Apple Inc. is acquiring Texture, the all-you-can-read digital magazine service partly owned by Rogers Communications Inc. For Apple, the move to buy Texture – which gives subscribers access to more than 200 U.S. and Canadian magazines for between $10 and $15 a month – is being hailed as another way for the iPhone maker to increase its service revenue. The company hopes to increase the money it earns from services such as movie rentals, music streaming and app downloads to US$50-billion by 2021., The Globe's Christine Dobby reports.

More reading: Tuesday's small-cap stocks to watch
More reading: Tuesday's Insider Report

Economic News

The global economy will see its strongest growth in seven years in 2018 thanks to a rebound in trade and investment, the OECD said on Tuesday, while also warning a trade war could threaten the improved outlook. Updating its outlook for G20 economies, the Organization for Economic Co-operation and Development raised its global growth forecast for both 2018 and 2019 to 3.9 per cent – the highest since 2011 – from a previous estimate of 3.6 per cent for both years. The raised forecast was in part due to expectations that U.S. tax cuts would boost the world's biggest economy, it said.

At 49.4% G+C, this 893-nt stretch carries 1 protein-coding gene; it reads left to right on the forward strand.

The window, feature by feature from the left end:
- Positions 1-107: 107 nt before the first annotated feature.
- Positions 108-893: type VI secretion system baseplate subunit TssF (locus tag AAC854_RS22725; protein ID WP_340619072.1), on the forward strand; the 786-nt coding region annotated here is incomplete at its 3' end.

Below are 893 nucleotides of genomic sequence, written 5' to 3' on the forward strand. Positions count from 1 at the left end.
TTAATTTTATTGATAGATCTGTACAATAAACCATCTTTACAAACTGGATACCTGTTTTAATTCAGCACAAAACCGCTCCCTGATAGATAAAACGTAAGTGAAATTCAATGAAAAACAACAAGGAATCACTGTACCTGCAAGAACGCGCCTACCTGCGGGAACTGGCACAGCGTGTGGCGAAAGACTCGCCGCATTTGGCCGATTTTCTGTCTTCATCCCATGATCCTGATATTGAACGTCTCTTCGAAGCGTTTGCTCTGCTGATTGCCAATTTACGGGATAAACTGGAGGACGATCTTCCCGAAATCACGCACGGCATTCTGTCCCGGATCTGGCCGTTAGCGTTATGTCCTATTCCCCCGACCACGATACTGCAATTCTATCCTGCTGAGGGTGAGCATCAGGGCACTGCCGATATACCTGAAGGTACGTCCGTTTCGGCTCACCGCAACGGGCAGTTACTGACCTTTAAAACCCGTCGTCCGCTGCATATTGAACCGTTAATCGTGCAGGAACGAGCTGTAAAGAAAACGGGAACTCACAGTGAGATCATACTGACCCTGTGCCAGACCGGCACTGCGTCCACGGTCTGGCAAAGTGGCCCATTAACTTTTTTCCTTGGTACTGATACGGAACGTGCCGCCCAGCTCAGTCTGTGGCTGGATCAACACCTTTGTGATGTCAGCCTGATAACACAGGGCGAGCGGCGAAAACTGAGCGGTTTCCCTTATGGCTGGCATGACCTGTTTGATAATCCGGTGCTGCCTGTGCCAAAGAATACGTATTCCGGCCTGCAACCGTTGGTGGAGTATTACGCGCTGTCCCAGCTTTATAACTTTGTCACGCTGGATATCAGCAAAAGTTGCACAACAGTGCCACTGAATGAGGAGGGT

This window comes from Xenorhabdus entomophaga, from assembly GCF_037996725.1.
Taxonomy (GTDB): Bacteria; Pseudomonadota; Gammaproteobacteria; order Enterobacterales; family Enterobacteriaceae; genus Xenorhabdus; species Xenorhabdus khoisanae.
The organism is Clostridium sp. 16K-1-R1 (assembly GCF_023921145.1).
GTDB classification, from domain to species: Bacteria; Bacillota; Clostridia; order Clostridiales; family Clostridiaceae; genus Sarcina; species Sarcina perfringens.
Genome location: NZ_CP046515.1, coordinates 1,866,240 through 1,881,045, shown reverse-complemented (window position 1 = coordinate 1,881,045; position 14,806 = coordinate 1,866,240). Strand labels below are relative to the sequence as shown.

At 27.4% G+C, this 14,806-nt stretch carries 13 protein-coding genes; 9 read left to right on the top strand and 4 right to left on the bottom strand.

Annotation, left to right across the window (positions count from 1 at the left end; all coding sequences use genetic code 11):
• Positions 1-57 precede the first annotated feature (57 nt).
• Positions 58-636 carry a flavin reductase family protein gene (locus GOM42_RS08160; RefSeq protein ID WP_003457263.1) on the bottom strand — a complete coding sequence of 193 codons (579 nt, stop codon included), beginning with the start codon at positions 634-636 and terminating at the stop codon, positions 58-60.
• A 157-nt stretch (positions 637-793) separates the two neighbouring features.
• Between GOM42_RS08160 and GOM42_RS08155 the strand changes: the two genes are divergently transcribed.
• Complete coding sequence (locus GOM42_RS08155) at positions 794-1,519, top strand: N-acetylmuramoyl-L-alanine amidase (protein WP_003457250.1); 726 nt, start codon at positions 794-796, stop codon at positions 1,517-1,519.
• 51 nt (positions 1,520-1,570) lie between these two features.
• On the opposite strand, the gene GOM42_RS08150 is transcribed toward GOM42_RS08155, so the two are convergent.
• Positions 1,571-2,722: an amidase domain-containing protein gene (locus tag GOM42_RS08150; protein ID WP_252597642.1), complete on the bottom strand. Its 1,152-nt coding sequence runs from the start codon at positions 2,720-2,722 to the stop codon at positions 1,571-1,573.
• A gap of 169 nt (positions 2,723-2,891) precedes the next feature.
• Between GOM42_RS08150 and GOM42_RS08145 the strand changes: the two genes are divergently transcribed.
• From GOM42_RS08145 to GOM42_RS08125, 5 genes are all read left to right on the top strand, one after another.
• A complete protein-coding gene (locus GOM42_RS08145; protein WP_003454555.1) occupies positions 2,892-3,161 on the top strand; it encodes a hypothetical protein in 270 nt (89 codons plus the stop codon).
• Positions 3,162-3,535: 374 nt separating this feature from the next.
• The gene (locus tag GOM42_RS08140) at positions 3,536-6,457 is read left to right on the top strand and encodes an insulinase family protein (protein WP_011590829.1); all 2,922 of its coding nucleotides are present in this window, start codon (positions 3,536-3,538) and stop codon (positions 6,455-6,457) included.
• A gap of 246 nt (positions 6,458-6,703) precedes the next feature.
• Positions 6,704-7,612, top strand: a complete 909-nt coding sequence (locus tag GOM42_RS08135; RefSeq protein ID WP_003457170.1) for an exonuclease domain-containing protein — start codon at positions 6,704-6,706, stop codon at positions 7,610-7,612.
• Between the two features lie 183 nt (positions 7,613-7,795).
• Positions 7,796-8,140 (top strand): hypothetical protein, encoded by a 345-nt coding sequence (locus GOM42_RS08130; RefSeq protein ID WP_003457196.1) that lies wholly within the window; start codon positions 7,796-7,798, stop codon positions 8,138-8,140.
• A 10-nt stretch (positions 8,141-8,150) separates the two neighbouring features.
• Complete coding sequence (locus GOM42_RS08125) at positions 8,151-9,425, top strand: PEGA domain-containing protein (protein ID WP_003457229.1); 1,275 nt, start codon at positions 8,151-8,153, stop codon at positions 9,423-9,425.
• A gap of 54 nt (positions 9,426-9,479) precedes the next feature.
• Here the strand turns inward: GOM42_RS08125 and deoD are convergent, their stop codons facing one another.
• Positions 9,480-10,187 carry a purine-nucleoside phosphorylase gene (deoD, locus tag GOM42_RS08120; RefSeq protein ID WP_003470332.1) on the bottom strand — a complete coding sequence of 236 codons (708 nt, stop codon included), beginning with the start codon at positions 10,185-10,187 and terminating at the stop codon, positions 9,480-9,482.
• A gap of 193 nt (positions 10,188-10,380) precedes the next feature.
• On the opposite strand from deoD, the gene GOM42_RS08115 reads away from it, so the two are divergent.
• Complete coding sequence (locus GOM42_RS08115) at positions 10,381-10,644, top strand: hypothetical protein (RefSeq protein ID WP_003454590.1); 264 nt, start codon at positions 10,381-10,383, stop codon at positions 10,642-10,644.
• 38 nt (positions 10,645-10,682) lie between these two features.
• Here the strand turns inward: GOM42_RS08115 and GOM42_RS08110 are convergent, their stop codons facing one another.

The U.S.  Labor Department said its Consumer Price Index rose 0.2 per cent last month after jumping 0.5 per cent in January. In the 12 months through February, the CPI rose 2.2 per cent, up from 2.1 per cent in January as the weak reading from last year dropped from the calculation. Excluding the volatile food and energy components, the CPI gained 0.2 per cent after accelerating 0.3 per cent in January. The year-on-year increase in the so-called core CPI was unchanged at 1.8 per cent in February.

(10:15 a.m. ET) Bank of Canada Governor Stephen Poloz speaks at Queen's University in Kingston, Ont., on "Today's Labour Market and the Future of Work."

With files from Reuters and The Canadian Press